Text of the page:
A trip to the fjälls/mountains continued

Heavy rain showers continued for the rest of the day and by 8pm we were back at the lavvu.  I walked up the side of the mountain behind the lavvu to try and find dry fire wood amongst the Mountain Birches and found I bird I had not expected to see….a Lesser Spotted Woodpecker Picoides minor, about the same size as a Chaffinch, and as I collected fire wood I soon found why it was there….here is its nest

We were early to bed and hoped for an improvement in the weather next morning.

When we awoke our hopes had been fulfilled.  Here is the view out of the lavvu

We opened up the front of the lavvu and made a fire inside to cook breakfast and help dry it out

It was so nice to be out in the sunshine

We fished for a couple of hours

and admire the sunny scenery

But as the wind started to blow again, we decided it was time to head home.

My total catch was 22 Grayling which I was very happy with.

I spent the evening in the forest fishing but caught nothing

and it was such a lovely night with the full moon

A trip to the fjälls/mountains

On Thursday myself and my friend Tommy drove to the fjälls for a fishing trip.  Our destination was on the side of a river that flows into a large lake called Satihaure.  We drove to where the road ended, unloaded the boat

We packed our gear into the boat and were soon on our way

There was a strong westerly wind and heavy showers.  When the showers came, the wind increased and the boat was struggling in the head wind, so we decided to stop and fish for a while.

The weather did not improve and eventually we decided to make camp for the night and hope the weather improved in the morning

When we awoke the sun was shining and the wind had dropped, and so we packed our gear in the boat and headed off.  Once we were out in the lake the wind began to blow again and there came some heavy rain showers.  I was amazed to watch a flying Red-throated Diver carrying a fish, gradually climb in altitude and eventually disappear over a mountain top.

The water level in the lake was 5 – 6 metres below what it should normally be and Tommy was finding it not so easy to navigate avoiding the shallows and large bolders under the water.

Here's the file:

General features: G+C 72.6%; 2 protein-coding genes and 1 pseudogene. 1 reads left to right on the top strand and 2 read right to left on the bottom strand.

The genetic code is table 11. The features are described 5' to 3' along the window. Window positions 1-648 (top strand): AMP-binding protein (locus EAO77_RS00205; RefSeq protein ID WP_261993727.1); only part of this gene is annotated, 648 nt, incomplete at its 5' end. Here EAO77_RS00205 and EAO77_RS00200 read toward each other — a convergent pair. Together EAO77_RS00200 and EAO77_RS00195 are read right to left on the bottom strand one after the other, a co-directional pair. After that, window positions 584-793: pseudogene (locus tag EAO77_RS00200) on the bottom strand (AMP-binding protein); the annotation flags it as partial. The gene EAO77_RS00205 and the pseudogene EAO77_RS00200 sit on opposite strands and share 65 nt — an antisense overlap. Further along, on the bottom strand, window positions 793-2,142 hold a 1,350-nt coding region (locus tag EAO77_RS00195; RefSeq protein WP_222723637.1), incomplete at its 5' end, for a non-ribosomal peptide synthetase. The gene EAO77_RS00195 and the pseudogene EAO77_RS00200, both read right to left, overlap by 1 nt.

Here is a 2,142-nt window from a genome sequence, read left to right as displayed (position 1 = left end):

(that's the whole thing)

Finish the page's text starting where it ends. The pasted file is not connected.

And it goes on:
As we left the lake and travelled up the river I had to sit at the front of the boat and give Tommy direction to stay in deep water, but eventually we could not go any further.

This trip was also my first chance to test my new Frisport lavvu (I will be writing more about it soon)

We made fire and boiled some water to make coffee (in the picture below you can see a very old Sámi fire sight in front of our fire wood)

My friend Dirk had given me a tin of Corned Beef from Germany just before I left and so with all the necessary indredients

I made corned beef hash for lunch

After lunch we began fishing and both caught several medium sized Grayling.  We our way up-river fishing for a couple of kilometres.

We caught some nice sized fish

and it was good to be able to make fire, cook some coffee and grill fresh fish at the same time


The lemmings are coming!!

I had heard reports that for the first time in many many years there has been an unusually large explosion in the Lemming (Lemmus lemmus) population in the mountains.  This used to happen on a regular cycle every four years but now it is a much rarer occurrence to have such a large increase in population and no one seems to know why the increase occurs.

The Lemming is a large rodent up to 15cms long and easy to spot due to its variegated colours of black, yellow and rusty brown.  Density of Lemmings in very good years can be up to 250 per hectare.  When the population density becomes to high the Lemmings travel to other areas, crossing streams and rivers and covering great distances.